Caught in The Hurt Locker: Illegal Downloaders to Pay Up by Vincent Bergeron

After filing similar procedures in the United States and the United Kingdom, the American movie studio, Voltage Pictures LLC, copyright owner of the movie The Hurt Locker, is now prosecuting Canadian Internet users who illegally made the movie available for download through the BitTorrent protocol. The studio is claiming a sum of $1,500 from each defendant.

To date, nearly thirty individuals residing in Quebec have received a letter from Voltage Pictures asking for payment under penalty of prosecution.1

Identification of Users
Voltage Pictures first identified the IP addresses corresponding to the individuals who, according to the studio, illegally copied and distributed the movie. These IP addresses are unique addresses associated with each of the modems provided by Internet service providers, which allow the users to have access to the Internet. Voltage Pictures then turned towards the Federal Court in order to obtain the identity of the Internet users who were affiliated with those IP addresses.

In August 2011, the Federal Court issued an order2, in which the Internet service providers Bell Canada, Cogeco Câble, and Vidéotron were ordered to disclose the identity of their clients who were affiliated with the IP addresses identified by Voltage Pictures. Following the issuance of this order, Voltage Pictures was able to send formal notices to nearly thirty Quebec Internet users, whose identities had been revealed by their Internet service providers.

However, the identification of the actual individuals who have downloaded the illegal content will be difficult to assess. Indeed, the proliferation of shared networks between family members, roommates, colleagues, neighbours or in public areas, will make the identification of the real infringer very difficult.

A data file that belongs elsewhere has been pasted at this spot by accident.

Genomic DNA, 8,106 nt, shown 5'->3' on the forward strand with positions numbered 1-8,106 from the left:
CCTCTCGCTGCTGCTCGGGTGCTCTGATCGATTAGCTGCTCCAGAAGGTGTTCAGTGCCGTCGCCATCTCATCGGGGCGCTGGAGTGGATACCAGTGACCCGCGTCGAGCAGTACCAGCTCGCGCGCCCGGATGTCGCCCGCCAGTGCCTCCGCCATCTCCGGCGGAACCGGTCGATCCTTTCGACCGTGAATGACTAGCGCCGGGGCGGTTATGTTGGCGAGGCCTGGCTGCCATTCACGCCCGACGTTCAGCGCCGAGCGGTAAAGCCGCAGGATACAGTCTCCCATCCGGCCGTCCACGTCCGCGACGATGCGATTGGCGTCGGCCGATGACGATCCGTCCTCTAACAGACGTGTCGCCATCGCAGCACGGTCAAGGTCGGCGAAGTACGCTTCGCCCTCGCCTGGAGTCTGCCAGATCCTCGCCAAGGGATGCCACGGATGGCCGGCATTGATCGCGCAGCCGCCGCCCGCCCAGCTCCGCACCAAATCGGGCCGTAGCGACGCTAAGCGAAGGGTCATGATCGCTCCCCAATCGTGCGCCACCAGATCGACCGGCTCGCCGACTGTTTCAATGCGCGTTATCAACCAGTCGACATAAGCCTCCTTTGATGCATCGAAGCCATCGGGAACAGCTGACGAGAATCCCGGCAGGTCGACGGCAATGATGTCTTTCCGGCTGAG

Potential Consequences for Users 
The individuals who received a formal notice from Voltage Pictures now face two very unappealing alternatives. They must either pay the $1,500 fine, as requested, or the legal fees required to contest the procedures, and thus potentially face statutory damages from $500 up to $20,000, in accordance with the Copyright Act. These are considerable sums, given that it generally costs between $20 and $30 to obtain a legal copy of the movie.

Similar Procedures to Come
If Bill C-11, which seeks a Copyright Act reform, was to be adopted in its current form, the statutory damages applicable to non-commercial infringements  would be limited to $5,000. However, it would be surprising to expect copyright owners to be dissuaded from seeking court orders, allowing them to obtain the identity of the Internet users that have illegally downloaded their work in view of such a limit. The receipt of a formal demand letter could indeed be sufficient in several cases to persuade individuals to pay the requested sums quickly, in order to avoid further legal proceedings.

In light of the court order issued by the Federal Court, individuals sharing illegal files on the Internet can no longer expect to hide behind the guise of their IP addresses to avoid legal proceedings, despite the fact that they cannot be directly identified by the distributors of copyrighted works. This decision, combined with the rise of new legal services for the electronic distribution of works in Canada, could therefore help to address the issue of illegal file sharing in the future.

1Alain McKenna, « Téléchargement de The Hurt Locker : des internautes canadiens poursuivis », 28 novembre 2011,
2Voltage Pictures LLC c. Untel, 2011 CF 1024.

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